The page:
08.03.2018 - 05.04.2018


Ubulungiswa/Justice Collaboration (Main Gallery)


Deborah Lazarus - The Layered Garden (Long Gallery)


Danny Shorkend - The Enigma of Aleph-Beit,

Alpha-Bet (Mezzanine Gallery)

Ubulungiswa/Justice Collaboration

Main Gallery

Ubulungiswa/Justice is a collaboration between twenty-two artists from different disciplines. This collaborative artwork was created in 2015 in response to the removal of the Cecil John Rhodes statue at the University of Cape Town, the #RhodesMustFall and Open Stellenbosch Movements, combined with the re-eruption of xenophobic attacks and the proliferation of racially fueled discourse in South Africa. 

Through the process of collaborating we have examined the concept of justice and explored the struggles with our personal and collective histories. We attempted to collectively elicit the difficult conversations and perspectives that we felt needed to emerge around social justice and power through a collaborative multidisciplinary approach. Through a process of workshops and discussions the collaborators co-created the work in an attempt to confront the nebulous, often uncomfortable experiences of the past and present that we are struggling to reconcile.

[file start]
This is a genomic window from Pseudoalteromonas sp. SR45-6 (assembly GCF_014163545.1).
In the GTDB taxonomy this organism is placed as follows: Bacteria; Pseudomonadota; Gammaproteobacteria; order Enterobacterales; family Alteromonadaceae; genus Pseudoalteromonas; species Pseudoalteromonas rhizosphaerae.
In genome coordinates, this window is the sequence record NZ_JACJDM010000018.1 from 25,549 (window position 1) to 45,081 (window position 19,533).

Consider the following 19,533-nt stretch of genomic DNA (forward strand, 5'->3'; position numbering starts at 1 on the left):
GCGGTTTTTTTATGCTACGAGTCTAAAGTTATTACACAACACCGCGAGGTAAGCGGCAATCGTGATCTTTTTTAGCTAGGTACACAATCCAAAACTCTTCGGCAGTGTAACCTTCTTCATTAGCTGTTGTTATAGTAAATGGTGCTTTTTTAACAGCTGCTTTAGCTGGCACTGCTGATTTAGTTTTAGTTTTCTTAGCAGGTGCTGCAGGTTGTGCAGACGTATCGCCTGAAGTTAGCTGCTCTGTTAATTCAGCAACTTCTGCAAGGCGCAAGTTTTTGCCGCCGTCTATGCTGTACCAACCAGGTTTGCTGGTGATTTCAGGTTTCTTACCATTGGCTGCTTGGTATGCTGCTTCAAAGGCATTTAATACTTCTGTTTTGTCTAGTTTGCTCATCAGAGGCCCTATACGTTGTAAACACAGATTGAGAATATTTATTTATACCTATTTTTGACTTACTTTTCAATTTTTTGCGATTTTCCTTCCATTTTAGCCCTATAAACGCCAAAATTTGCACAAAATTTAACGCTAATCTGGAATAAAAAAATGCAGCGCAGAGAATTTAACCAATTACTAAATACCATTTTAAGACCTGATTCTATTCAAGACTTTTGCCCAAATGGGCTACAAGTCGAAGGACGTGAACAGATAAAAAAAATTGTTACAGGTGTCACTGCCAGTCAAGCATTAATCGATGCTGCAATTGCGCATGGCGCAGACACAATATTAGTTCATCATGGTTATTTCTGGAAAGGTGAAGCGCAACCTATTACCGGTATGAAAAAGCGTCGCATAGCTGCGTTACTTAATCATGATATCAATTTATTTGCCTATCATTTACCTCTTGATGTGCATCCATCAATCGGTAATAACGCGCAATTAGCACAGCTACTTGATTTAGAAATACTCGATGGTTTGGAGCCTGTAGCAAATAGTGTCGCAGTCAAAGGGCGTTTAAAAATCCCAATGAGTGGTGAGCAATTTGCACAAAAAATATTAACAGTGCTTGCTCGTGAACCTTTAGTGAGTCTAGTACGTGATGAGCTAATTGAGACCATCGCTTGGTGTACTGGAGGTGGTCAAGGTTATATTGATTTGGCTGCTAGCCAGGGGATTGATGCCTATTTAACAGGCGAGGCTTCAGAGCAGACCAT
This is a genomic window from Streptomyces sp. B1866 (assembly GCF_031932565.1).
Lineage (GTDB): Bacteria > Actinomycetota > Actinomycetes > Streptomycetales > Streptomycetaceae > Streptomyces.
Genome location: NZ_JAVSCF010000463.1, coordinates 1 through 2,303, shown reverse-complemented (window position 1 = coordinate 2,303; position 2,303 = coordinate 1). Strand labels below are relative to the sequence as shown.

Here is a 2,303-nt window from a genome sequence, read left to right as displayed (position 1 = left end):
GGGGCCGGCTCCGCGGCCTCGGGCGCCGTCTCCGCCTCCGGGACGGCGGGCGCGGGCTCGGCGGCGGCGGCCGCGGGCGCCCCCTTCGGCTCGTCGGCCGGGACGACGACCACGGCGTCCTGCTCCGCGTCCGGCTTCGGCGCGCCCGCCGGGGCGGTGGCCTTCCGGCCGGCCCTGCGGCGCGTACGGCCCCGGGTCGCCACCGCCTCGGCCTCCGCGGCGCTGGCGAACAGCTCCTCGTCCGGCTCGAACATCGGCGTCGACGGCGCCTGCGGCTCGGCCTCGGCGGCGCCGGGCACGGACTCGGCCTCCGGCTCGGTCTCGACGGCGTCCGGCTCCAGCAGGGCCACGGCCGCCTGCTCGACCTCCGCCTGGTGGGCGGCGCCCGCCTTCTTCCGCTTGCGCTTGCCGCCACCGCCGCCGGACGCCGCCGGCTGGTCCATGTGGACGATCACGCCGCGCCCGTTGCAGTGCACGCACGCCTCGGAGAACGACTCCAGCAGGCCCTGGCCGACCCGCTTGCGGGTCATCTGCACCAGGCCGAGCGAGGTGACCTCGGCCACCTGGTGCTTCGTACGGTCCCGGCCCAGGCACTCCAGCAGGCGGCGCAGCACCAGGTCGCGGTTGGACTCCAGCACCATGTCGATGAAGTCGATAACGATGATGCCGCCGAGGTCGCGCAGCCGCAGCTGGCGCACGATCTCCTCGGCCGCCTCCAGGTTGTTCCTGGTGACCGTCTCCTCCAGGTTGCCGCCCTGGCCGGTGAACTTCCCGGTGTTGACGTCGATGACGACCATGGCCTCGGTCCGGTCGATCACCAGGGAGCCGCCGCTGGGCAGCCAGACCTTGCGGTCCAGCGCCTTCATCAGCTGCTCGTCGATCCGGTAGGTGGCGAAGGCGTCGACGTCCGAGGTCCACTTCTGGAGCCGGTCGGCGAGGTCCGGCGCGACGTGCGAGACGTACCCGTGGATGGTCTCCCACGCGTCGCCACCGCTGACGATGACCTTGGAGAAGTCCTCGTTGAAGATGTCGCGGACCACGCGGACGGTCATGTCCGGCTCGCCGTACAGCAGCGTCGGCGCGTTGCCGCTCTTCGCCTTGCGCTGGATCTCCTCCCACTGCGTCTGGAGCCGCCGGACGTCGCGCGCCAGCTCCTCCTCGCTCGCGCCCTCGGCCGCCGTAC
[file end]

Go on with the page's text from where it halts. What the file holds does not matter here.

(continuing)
Ubulungiswa/Justice Collaboration characters

Deborah Lazarus

The Layered Garden

Long Gallery

Deborah Lazarus’ work in oils, mixed media, pastels, encaustic and photography feeds into her recent digital images which are imbued with a painterly quality that is evocative of her theme: The Layered Garden. She has drawn on time spent with her young daughter in the forest, the garden, and by the sea shore – looking, touching, smelling, sensing, feeling – and trying to imagine how her daughter might be experiencing those wonderlands.

Deborah Lazarus, Enchanted (Detail), Giclée print, 75 x 100 cm

Danny Shorkend

The Enigma of Aleph-Beit, Alpha-Bet

Mezzanine Gallery

Thought and speech define one’s world. It is through the vibrations created within the many possible combinations, permutations and configurations (that constitute words) that worlds are created, sustained and even destroyed. Each of the 22 paintings in Shorkend’s series is a personal meditation, considering the significance of form, name and numerical value of its letter. Such is the teaching of the kabbalah that explains the mystical import of each letter/form/sound vibration or name.

Metaphorically, human beings conceive reality through the use of letters in thought, speech and later, script. This mimics the continuous infusion of divine energy that creates and sustains all worlds. In order to truly be in synch with the infinite Creator, it is useful to draw from the original use of words, that of the Torah. The artist concentrates on the aspects of sight, sound and numerical abstraction within the characters of the Aleph-Beit and is intrigued by the power of his own communication inwards (with himself), outwards (with others) and upwards (with the infinite Creator). It is with the potential towards the creation of positive worlds that he aspires.

An example that comes to mind is the phase of peace in the history of South Africa created by Nelson Mandela with his inspirational speeches in 1994.